NEW.amount which means “the value of
amount column to be inserted into the
To use the trigger, set the accumulator variable to zero, execute
INSERT statement, and then see what value
the variable has afterward:
SET @sum = 0;mysql>
INSERT INTO account VALUES(137,14.98),(141,1937.50),(97,-100.00);mysql>
SELECT @sum AS 'Total amount inserted';+-----------------------+ | Total amount inserted | +-----------------------+ | 1852.48 | +-----------------------+
In this case, the value of
@sum after the
INSERT statement has executed is
+ 1937.50 - 100, or
To destroy the trigger, use a
statement. You must specify the schema name if the trigger is not
in the default schema:
DROP TRIGGER test.ins_sum;
Trigger names exist in the schema namespace, meaning that all triggers must have unique names within a schema. Triggers in different schemas can have the same name.
In addition to the requirement that trigger names be unique for a
schema, there are other limitations on the types of triggers you
can create. In particular, you cannot have two triggers for a
table that have the same activation time and activation event. For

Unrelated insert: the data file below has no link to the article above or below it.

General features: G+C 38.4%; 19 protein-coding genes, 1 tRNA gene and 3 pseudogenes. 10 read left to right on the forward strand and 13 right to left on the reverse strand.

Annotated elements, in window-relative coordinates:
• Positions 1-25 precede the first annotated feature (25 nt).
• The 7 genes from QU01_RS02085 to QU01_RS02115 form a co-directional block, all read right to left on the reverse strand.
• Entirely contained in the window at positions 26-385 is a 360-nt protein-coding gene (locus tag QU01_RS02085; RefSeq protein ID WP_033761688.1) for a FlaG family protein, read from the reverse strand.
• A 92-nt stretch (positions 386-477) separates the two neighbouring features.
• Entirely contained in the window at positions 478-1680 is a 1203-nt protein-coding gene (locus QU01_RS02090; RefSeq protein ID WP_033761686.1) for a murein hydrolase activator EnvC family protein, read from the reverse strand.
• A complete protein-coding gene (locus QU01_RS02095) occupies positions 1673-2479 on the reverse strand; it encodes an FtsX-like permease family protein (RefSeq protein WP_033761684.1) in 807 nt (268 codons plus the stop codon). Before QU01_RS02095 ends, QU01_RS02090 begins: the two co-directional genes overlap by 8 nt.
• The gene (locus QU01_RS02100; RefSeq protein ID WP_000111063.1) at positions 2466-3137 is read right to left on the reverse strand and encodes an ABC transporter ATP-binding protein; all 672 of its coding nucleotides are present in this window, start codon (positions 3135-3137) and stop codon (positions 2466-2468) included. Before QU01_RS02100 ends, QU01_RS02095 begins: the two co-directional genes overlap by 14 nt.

example, you cannot define two
triggers or two
AFTER UPDATE triggers for a
table. This should rarely be a significant limitation, because it
is possible to define a trigger that executes multiple statements
by using the
BEGIN ... END compound statement
FOR EACH ROW. (An example
appears later in this section.)
enable you to access columns in the rows affected by a trigger.
NEW are not case
sensitive.) In an
INSERT trigger, only
NEW. can be
used; there is no old row. In a
can be used; there is no new row. In an
trigger, you can use
refer to the columns of a row before it is updated and
refer to the columns of the row after it is updated.
A column named with
OLD is read-only. You can
refer to it (if you have the
but not modify it. A column named with
be referred to if you have the
for it. In a
BEFORE trigger, you can also
change its value with
NEW. if you have the
UPDATE privilege for it. This means you can use
a trigger to modify the values to be inserted into a new row or
that are used to update a row.
BEFORE trigger, the
value for an
AUTO_INCREMENT column is 0, not
the automatically generated sequence number that will be generated
when the new record actually is inserted.